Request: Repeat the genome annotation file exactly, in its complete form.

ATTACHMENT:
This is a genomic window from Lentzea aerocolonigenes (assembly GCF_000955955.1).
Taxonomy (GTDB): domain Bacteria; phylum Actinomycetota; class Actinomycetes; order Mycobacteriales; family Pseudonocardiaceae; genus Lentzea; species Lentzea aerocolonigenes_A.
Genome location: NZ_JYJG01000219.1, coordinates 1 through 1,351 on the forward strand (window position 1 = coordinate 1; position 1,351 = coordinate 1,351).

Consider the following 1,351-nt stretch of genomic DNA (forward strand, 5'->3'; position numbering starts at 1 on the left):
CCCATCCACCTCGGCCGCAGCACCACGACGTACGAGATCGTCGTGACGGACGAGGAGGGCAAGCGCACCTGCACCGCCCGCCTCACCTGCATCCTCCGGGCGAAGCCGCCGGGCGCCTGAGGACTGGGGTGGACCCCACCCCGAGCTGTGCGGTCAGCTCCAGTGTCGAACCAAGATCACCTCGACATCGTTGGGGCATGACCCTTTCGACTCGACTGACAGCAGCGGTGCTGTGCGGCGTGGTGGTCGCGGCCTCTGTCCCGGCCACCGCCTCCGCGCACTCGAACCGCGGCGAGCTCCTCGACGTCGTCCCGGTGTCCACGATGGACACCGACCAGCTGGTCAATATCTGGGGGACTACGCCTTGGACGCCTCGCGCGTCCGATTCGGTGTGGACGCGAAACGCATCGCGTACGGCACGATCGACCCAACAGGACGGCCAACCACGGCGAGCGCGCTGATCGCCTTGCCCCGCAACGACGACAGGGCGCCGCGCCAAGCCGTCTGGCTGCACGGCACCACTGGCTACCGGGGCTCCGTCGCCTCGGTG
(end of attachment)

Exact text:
This is a genomic window from Lentzea aerocolonigenes (assembly GCF_000955955.1).
Taxonomy (GTDB): domain Bacteria; phylum Actinomycetota; class Actinomycetes; order Mycobacteriales; family Pseudonocardiaceae; genus Lentzea; species Lentzea aerocolonigenes_A.
Genome location: NZ_JYJG01000219.1, coordinates 1 through 1,351 on the forward strand (window position 1 = coordinate 1; position 1,351 = coordinate 1,351).

Consider the following 1,351-nt stretch of genomic DNA (forward strand, 5'->3'; position numbering starts at 1 on the left):
CCCATCCACCTCGGCCGCAGCACCACGACGTACGAGATCGTCGTGACGGACGAGGAGGGCAAGCGCACCTGCACCGCCCGCCTCACCTGCATCCTCCGGGCGAAGCCGCCGGGCGCCTGAGGACTGGGGTGGACCCCACCCCGAGCTGTGCGGTCAGCTCCAGTGTCGAACCAAGATCACCTCGACATCGTTGGGGCATGACCCTTTCGACTCGACTGACAGCAGCGGTGCTGTGCGGCGTGGTGGTCGCGGCCTCTGTCCCGGCCACCGCCTCCGCGCACTCGAACCGCGGCGAGCTCCTCGACGTCGTCCCGGTGTCCACGATGGACACCGACCAGCTGGTCAATATCTGGGGGACTACGCCTTGGACGCCTCGCGCGTCCGATTCGGTGTGGACGCGAAACGCATCGCGTACGGCACGATCGACCCAACAGGACGGCCAACCACGGCGAGCGCGCTGATCGCCTTGCCCCGCAACGACGACAGGGCGCCGCGCCAAGCCGTCTGGCTGCACGGCACCACTGGCTACCGGGGCTCCGTCGCCTCGGTG